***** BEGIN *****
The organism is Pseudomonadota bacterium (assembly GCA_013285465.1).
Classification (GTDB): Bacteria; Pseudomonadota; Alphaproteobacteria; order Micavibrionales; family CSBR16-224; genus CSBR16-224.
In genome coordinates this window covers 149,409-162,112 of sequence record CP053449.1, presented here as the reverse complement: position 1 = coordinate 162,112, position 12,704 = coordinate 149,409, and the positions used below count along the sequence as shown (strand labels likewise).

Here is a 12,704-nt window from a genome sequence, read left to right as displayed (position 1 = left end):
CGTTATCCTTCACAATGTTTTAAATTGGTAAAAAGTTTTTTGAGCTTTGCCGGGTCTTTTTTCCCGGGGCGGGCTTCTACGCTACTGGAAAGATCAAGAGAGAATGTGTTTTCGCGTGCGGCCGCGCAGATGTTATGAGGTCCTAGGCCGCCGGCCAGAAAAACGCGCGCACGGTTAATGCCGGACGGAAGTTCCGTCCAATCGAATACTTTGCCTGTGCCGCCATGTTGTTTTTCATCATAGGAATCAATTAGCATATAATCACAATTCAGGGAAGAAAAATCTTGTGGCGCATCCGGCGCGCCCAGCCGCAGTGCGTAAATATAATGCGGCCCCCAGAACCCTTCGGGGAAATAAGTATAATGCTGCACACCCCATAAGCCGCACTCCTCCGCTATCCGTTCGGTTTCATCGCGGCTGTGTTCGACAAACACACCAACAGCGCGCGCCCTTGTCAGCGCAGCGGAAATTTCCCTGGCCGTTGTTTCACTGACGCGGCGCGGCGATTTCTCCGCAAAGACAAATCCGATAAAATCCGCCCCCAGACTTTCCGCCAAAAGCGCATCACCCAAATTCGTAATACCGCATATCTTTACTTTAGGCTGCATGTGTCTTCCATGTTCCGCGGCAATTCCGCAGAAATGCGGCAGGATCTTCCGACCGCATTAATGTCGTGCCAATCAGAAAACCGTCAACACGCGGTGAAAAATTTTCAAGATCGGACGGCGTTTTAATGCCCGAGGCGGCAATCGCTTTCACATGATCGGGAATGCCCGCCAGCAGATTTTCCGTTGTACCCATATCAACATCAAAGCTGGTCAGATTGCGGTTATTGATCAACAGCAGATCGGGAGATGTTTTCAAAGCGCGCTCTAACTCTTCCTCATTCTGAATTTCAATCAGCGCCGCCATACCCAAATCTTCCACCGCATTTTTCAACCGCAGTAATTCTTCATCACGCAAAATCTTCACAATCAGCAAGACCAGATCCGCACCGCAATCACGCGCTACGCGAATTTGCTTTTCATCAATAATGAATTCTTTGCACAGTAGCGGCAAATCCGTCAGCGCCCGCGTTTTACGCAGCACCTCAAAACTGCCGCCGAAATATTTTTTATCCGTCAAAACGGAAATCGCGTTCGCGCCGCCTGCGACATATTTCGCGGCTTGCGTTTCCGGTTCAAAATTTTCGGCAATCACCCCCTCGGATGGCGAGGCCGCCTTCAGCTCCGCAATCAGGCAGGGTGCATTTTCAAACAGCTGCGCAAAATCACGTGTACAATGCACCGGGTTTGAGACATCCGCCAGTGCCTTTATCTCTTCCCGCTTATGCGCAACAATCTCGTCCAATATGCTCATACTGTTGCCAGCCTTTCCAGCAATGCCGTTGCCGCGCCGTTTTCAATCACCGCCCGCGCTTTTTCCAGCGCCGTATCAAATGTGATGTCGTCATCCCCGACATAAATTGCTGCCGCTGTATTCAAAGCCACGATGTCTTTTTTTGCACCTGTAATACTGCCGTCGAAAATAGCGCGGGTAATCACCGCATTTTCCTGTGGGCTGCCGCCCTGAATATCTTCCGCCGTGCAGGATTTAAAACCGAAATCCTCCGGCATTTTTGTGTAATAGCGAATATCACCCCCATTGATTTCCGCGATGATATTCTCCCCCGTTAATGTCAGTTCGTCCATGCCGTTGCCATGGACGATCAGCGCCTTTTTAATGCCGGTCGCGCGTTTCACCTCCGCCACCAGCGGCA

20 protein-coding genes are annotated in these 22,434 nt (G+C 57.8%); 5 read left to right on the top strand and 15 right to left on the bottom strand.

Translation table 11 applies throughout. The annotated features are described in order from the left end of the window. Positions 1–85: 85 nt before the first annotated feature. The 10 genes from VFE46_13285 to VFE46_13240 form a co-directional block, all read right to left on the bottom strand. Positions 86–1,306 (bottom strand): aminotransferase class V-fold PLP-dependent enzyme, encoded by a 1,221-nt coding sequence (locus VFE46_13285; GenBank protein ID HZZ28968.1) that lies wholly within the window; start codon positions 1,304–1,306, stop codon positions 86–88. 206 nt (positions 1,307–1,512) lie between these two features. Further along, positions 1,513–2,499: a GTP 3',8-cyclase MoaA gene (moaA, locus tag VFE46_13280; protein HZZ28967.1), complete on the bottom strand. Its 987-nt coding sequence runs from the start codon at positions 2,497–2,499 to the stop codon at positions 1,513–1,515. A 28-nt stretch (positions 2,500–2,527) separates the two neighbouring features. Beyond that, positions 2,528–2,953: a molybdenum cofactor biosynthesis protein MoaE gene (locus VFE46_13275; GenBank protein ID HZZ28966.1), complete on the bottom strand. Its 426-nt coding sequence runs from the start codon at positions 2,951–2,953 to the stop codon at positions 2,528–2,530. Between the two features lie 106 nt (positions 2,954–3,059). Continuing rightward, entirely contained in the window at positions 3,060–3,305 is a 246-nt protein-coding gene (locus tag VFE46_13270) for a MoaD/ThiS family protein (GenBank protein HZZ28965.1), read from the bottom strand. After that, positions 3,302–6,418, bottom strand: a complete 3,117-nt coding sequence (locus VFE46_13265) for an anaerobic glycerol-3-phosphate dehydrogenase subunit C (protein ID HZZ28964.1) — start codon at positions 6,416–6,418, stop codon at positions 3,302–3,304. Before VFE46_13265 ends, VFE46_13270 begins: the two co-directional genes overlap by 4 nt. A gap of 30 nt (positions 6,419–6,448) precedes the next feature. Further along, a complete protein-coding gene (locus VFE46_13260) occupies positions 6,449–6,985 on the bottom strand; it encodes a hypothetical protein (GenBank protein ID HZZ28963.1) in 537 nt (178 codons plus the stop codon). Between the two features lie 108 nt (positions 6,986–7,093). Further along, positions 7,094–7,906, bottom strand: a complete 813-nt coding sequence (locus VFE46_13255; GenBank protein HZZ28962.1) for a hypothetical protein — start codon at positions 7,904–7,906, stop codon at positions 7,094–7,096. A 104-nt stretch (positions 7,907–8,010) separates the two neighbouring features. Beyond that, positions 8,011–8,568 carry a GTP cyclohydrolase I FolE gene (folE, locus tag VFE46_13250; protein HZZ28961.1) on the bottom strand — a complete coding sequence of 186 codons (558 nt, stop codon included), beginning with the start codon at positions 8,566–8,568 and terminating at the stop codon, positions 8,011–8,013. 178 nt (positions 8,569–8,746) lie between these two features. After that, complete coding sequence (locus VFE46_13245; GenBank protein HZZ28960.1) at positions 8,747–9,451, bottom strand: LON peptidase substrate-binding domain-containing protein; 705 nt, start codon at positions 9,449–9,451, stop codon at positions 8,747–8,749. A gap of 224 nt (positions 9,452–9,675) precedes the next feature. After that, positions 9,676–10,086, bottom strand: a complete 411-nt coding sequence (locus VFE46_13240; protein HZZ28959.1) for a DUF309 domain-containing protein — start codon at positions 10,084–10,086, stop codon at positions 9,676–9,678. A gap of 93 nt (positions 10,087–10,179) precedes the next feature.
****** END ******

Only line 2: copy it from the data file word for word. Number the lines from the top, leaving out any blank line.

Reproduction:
Classification (GTDB): Bacteria; Pseudomonadota; Alphaproteobacteria; order Micavibrionales; family CSBR16-224; genus CSBR16-224.